The Court notes initially that Plaintiff was found to be disabled during the period between April 24, 2002 and August 4, 2004. AR 31-32. Dr. Butcher was Plaintiff's treating physician during the period, until Plaintiff moved to California sometime in 2004. Essentially then, Plaintiff's argument pertains to the ALJ's finding that Plaintiff improved after August 4, 2004, and thus was no longer disabled at that point, contrary to Dr. Butcher's findings in 2002 that Plaintiff would never be able to return to work.
The ALJ provided specific and legitimate reasons for rejecting the opinion of Dr. Butcher. Dr. Butcher's determination that Plaintiff was disabled and could not return to work - a determination reserved to the Commissioner - was subsequently contradicted by other doctors. In a 2003 evaluation, Alysa A. Ruddell, Ph.D., noted that Plaintiff had "improved substantially" in the interim following her April 2002 strokes, and improvement was expected in the absence of additional similar cardiac conditions. AR 485. Dr. Swanson's February 2005 findings conflict with Dr. Butcher's conclusion as well. AR 567-568. Additionally, Dr. Butcher is a family practitioner whereas Dr. Swanson is a specialist in his field. See 20 C.F.R. § 404.1527(d)(6).
ALJ Haubner provided specific and legitimate reasons for rejecting that portion of Dr. Butcher's opinion that Plaintiff would never return to work. Murray v. Heckler, 722 F.2d at 502. He cited conflicting clinical evidence and an absence of clinical evidence. He set out a detailed and thorough summary, stated his interpretation thereof and made findings. Magallanes v. Bowen, 881 F.2d at 751. In short, he did more than offer his conclusions. Embrey v. Bowen, 849 F.2d at 421-422.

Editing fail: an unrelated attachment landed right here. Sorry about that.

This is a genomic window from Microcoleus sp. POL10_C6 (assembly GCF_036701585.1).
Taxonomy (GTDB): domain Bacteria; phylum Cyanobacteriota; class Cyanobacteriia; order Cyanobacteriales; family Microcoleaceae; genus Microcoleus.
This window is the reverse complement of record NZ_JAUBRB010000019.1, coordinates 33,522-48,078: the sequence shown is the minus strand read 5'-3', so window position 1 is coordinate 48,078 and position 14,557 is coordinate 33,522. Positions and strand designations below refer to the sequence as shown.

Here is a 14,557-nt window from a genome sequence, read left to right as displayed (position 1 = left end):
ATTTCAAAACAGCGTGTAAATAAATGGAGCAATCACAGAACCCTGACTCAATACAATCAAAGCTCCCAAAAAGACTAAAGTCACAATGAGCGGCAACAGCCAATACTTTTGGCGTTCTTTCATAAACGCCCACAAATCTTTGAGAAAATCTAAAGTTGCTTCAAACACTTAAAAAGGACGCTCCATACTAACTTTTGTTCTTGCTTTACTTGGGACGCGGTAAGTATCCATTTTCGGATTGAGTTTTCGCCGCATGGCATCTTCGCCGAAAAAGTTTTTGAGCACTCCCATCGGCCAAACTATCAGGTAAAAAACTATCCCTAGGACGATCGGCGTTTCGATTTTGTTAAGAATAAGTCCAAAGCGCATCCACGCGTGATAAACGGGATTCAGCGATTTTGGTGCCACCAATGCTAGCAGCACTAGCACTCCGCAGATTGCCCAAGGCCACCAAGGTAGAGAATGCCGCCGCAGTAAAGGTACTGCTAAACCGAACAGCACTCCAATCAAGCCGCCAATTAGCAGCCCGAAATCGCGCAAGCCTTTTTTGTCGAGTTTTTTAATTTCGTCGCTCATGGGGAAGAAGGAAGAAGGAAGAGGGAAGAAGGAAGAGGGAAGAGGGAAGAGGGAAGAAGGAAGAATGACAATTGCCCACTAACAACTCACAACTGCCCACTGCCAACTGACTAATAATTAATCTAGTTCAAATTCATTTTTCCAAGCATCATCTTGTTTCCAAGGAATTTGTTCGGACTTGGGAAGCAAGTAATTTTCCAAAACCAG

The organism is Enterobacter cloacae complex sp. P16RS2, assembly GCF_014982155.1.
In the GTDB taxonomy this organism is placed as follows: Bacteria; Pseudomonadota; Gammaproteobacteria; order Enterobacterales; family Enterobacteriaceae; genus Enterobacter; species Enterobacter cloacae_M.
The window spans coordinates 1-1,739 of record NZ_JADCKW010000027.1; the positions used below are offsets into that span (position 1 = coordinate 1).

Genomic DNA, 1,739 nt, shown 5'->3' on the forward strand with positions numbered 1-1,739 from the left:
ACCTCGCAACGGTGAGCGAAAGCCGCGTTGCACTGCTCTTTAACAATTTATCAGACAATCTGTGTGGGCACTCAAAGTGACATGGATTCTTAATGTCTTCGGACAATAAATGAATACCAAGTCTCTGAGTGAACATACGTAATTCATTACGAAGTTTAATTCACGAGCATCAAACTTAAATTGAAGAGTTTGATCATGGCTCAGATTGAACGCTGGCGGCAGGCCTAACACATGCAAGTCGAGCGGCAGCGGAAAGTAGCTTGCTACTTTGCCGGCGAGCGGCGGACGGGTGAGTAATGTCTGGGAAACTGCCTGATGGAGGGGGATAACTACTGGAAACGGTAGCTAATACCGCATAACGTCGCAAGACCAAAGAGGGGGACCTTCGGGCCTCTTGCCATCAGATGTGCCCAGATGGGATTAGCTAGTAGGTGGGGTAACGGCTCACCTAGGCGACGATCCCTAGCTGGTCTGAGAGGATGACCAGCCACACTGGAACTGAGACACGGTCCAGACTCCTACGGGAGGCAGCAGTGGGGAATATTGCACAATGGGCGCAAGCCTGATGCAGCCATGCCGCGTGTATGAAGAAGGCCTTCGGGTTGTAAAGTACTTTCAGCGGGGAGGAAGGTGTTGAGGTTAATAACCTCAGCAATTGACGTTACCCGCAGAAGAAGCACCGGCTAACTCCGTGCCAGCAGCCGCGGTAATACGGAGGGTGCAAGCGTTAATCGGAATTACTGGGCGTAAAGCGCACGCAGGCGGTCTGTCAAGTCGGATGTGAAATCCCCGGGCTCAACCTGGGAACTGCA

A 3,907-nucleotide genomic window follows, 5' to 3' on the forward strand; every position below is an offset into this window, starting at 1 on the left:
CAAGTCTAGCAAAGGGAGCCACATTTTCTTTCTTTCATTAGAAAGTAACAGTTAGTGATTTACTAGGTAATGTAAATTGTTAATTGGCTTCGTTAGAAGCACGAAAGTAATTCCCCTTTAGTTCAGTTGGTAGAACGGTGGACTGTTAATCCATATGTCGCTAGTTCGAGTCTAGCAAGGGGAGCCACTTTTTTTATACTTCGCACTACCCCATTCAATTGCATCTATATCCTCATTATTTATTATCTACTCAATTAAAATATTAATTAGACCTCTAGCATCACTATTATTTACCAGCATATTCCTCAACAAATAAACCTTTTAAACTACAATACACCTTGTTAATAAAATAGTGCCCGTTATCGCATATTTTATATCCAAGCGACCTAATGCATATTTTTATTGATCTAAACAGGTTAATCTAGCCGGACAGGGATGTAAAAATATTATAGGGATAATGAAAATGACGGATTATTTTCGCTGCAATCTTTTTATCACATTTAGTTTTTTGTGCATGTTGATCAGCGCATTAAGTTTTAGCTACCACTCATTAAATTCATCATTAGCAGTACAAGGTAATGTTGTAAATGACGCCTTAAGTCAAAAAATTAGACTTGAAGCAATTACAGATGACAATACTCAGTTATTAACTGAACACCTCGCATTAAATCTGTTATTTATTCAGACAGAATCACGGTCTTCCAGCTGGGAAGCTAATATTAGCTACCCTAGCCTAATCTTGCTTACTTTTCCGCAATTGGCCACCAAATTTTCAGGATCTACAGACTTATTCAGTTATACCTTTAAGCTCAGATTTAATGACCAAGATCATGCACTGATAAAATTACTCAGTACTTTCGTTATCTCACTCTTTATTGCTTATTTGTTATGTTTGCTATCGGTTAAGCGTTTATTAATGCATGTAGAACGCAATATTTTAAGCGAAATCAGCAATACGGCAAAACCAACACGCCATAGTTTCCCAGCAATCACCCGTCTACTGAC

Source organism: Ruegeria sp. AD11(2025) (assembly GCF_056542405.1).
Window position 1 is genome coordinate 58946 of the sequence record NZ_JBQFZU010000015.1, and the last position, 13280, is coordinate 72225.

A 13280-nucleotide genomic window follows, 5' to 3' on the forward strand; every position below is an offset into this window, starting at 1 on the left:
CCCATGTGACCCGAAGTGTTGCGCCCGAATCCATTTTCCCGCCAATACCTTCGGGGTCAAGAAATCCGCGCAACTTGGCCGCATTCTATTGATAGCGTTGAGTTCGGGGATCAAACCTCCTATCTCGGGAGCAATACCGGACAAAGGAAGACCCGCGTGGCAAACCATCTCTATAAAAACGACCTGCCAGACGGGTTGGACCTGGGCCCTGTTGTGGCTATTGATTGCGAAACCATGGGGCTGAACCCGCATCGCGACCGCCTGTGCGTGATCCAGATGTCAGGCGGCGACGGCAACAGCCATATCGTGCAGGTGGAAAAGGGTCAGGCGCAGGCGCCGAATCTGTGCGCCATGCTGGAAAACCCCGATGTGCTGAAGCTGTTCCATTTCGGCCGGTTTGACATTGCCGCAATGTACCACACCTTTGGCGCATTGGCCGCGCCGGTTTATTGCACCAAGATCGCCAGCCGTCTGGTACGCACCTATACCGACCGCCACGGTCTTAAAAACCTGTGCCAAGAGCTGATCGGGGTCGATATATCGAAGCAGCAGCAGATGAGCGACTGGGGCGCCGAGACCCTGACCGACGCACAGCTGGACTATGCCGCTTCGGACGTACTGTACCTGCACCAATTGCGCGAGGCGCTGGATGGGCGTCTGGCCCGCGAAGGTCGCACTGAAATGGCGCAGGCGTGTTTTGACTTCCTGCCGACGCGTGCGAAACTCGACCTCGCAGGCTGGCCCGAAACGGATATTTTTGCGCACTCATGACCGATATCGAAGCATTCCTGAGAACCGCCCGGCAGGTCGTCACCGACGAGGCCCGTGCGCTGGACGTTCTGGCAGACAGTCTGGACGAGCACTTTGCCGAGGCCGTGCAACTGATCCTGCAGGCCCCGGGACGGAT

The ALJ's finding is supported by substantial evidence and is free of legal error.
D. Step Five Analysis
In a single paragraph, unsupported by any legal authority and lacking analysis, Plaintiff asserts the ALJ erred in his RFC finding because the "[v]oluminous medical records and the evidence in the record regarding her daily activities indicate [she] has far more extensive and serious limitations...." (Doc. 14 at 11:4-12.) Next, Plaintiff complains the VE's testimony is inconsistent with the ALJ's RFC finding. More particularly, Plaintiff argues that the VE's identification of three available jobs - officer helper, information clerk and cafeteria attendant -require a reasoning level of at least two, and therefore, the positions would exceed the limitations alleged in the ALJ's RFC. (Doc. 14 at 11-12.)
Defendant argues to the contrary in that the ALJ's limitations were incorporated into each unskilled job identified by the VE. (Doc. 18 at 17.) In response to the Commissioner's position, Plaintiff contends there is a conflict between the DOT and the RFC, and therefore the RFC is not supported by substantial evidence and is erroneous. (Doc. 19 at 4-6.)
RFC is an assessment of an individual's ability to do sustained work-related physical and mental activities in a work setting on a regular and continuing basis of eight hours a day, for five days a week, or equivalent work schedule. SSR 96-8p. The RFC assessment considers only functional limitations and restrictions which result from an individual's medically determinable impairment or combination of impairments. SSR 96-8p. "In determining a claimant's RFC, an ALJ must consider all relevant evidence in the record including, inter alia, medical records, lay evidence, and 'the effects of symptoms, including pain, that are reasonably attributed to a medically determinable impairment.' " Robbins v. Social Security Admin., 466 F.3d 880, 883 (9th Cir. 2006).